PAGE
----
CADISHEAD (fn. 94) was in the 12th century held of the king by serjeanty of carpentry, one Edwin being the tenant. Afterwards Sweyn had it, and in 1212 it was held in thegnage by Gilbert de Notton, in right of his wife Edith de Barton, by a rent of 4s. (fn. 95) In 1222 there were two under-tenants, Geoffrey de Dutton and Alexander de Cadishead, each apparently paying 2s. yearly. (fn. 96) Before this date Edith de Barton had granted to the monks of Stanlaw the land which Alexander held of her, they paying the king the customary rent of 2s. (fn. 97) Afterwards 'the land of Cadishead' was granted to the monks by William de Ferrers, with the assent of Agnes his wife, at a rent of 6s. 8d. a year; (fn. 98) this rent he released about 1240, after the death of his son's wife Sibyl, and the monks held in frankalmoign. (fn. 99) In the sheriff's compotus of 1348 the 4s. thegnage rent was still found charged against the Abbot of Whalley, but on the abbot's producing the second charter of William de Ferrers, showing that he held in alms, the 4s. was deleted. WOOLDEN appears as Vulueden in 1299. In 1331 John son of John de Woolden made an agreement with Adam son of Thomas de Holcroft respecting land by the Glazebrook. (fn. 100) On the suppression of the abbey, Cadishead, with Great and Little Woolden, was granted to Sir Thomas Holcroft, (fn. 101) but appears to have been transferred by him to the Holcrofts of Holcroft. Like Holcroft Hall it was in 1619 in the possession of Ralph Calveley of Saighton, near Chester, being held of the king in chief by the fortieth part of a knight's fee. (fn. 102) In the 18th century it was held by the Poole family, (fn. 103) and was afterwards sold to the Bridgewater Trustees.
DAVYHULME (fn. 104) was a portion of the original Barton fee. It gave the surname of Hulme to a family, or probably two distinct families, who held lands of the Bartons and their successors in title, the lords of Manchester. (fn. 105) But little is known of them, though they continued to hold lands here till the 18th century. (fn. 106) Inquisitions were taken in 1600 and 1641. (fn. 107) They acquired the adjacent manor of Urmston. (fn. 108) The hall was purchased by William Allen, banker, of Manchester, who became bankrupt in 1788, when Davyhulme was sold to Henry Norris, a Manchester merchant, who died in 1819. His daughter Mary conveyed it in marriage in 1809 to Robert Josias Jackson Harris, of Uley, Gloucestershire, who adopted the surname of Norreys, and died in 1844; their son Robert Henry Norreys resided in the hall till his death in 1887. The hall was afterwards demolished and the grounds are used as golf links. (fn. 109) The house was entirely of brick, the only signs of antiquity being some old beams, perhaps belonging to a former house. In front of the house was a sundial made at Manchester in 1809. Other families formerly connected with Davyhulme were the Byroms of Salford (fn. 110) and the Bents. (fn. 111)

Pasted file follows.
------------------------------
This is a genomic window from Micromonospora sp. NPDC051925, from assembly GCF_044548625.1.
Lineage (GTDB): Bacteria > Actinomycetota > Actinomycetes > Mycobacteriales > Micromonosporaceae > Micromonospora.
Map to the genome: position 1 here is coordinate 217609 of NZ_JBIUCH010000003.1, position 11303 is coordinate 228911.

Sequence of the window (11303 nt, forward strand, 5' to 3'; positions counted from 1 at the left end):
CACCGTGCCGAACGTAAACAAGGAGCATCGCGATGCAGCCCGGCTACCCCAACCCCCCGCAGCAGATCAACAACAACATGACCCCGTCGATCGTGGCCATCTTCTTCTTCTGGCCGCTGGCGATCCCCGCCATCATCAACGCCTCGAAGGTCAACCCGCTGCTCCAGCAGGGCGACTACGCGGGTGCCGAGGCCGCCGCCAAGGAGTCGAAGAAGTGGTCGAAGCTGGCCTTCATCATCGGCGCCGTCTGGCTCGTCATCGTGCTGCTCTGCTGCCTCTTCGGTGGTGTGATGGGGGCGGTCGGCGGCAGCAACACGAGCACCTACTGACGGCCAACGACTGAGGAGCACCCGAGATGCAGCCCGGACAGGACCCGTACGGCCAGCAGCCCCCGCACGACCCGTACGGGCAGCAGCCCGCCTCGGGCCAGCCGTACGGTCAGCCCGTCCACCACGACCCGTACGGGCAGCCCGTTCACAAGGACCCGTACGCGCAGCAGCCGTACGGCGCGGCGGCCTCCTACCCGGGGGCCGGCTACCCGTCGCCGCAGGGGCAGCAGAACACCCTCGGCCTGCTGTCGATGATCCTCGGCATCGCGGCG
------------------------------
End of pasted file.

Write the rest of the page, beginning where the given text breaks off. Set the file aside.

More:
BROMYHURST became the seat of a branch of the Barton family, (fn. 112) and of another surnamed Mey, who also were known as 'de Bromyhurst.' (fn. 113) In 1322 the lord of Manchester had 120 acres of wood or moor there. (fn. 114)
DUMPLINGTON, which formerly included the modern hamlet of Crofts Bank, was with Cockney in Bromyhurst in 1225 demised by Sir Robert Grelley to Cecily daughter of Iorwerth de Hulton (fn. 115) for six years. Four years afterwards Siegrith de Dumplington released to Robert Grelley her right in 40 acres in Dumplington. (fn. 116) John son of Thomas de Booth held the place in 1401. (fn. 117) The lords of Manchester had a wood in Lostock. (fn. 118)
WHITTLESWICK (fn. 119) was from an early date regarded as a manor, (fn. 120) being held by the Pendlebury family. (fn. 121) From Roger de Pendlebury it passed to his son Ellis, (fn. 122) and then to a younger son William, who enfeoffed Adam de Prestwich. (fn. 123) Henry, the son of Adam, had a daughter Katherine, who married John son of Robert de Bold. Their son Geoffrey forfeited his lands for treason, having taken part in the Hotspur rebellion of 1403; (fn. 124) but Whittleswick was afterwards restored, and Agnes daughter of Nicholas son of Geoffrey de Bold had livery in 1442–3. She married Hugh, a son of Sir Geoffrey Massey, (fn. 125) and the manor continued in their family for nearly two centuries, (fn. 126) descending to Dorothy daughter of Thomas Massey and wife of Thomas Liversage of Wheelock, who in 1632 sold it to Sir Cecil Trafford. (fn. 127) It has since descended like Stretford, and was till recently the chief residence of the Trafford family, taking the name of Trafford Park from them. They appear to have resided here from the beginning of the 18th century. (fn. 128)